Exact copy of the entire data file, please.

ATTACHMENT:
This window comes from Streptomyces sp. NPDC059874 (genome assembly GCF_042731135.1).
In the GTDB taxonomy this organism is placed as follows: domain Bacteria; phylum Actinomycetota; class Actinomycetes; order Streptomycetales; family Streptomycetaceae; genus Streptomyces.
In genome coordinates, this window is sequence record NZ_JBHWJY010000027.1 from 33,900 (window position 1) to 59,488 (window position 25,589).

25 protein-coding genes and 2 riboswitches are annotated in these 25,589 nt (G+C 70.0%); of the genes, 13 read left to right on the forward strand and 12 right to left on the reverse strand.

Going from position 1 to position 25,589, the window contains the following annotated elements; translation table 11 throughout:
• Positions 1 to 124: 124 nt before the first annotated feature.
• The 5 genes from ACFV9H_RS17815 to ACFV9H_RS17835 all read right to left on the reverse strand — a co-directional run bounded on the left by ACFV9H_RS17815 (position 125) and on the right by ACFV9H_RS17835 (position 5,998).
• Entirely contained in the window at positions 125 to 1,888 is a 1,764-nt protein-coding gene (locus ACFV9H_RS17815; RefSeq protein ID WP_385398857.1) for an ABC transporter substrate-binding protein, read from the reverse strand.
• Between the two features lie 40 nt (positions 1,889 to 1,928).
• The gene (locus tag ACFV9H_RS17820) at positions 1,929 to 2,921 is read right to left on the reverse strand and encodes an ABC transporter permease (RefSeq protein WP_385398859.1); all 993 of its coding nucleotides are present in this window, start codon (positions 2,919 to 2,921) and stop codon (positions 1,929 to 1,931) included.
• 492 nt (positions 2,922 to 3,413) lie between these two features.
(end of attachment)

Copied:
This window comes from Streptomyces sp. NPDC059874 (genome assembly GCF_042731135.1).
In the GTDB taxonomy this organism is placed as follows: domain Bacteria; phylum Actinomycetota; class Actinomycetes; order Streptomycetales; family Streptomycetaceae; genus Streptomyces.
In genome coordinates, this window is sequence record NZ_JBHWJY010000027.1 from 33,900 (window position 1) to 59,488 (window position 25,589).

25 protein-coding genes and 2 riboswitches are annotated in these 25,589 nt (G+C 70.0%); of the genes, 13 read left to right on the forward strand and 12 right to left on the reverse strand.

Going from position 1 to position 25,589, the window contains the following annotated elements; translation table 11 throughout:
• Positions 1 to 124: 124 nt before the first annotated feature.
• The 5 genes from ACFV9H_RS17815 to ACFV9H_RS17835 all read right to left on the reverse strand — a co-directional run bounded on the left by ACFV9H_RS17815 (position 125) and on the right by ACFV9H_RS17835 (position 5,998).
• Entirely contained in the window at positions 125 to 1,888 is a 1,764-nt protein-coding gene (locus ACFV9H_RS17815; RefSeq protein ID WP_385398857.1) for an ABC transporter substrate-binding protein, read from the reverse strand.
• Between the two features lie 40 nt (positions 1,889 to 1,928).
• The gene (locus tag ACFV9H_RS17820) at positions 1,929 to 2,921 is read right to left on the reverse strand and encodes an ABC transporter permease (RefSeq protein WP_385398859.1); all 993 of its coding nucleotides are present in this window, start codon (positions 2,919 to 2,921) and stop codon (positions 1,929 to 1,931) included.
• 492 nt (positions 2,922 to 3,413) lie between these two features.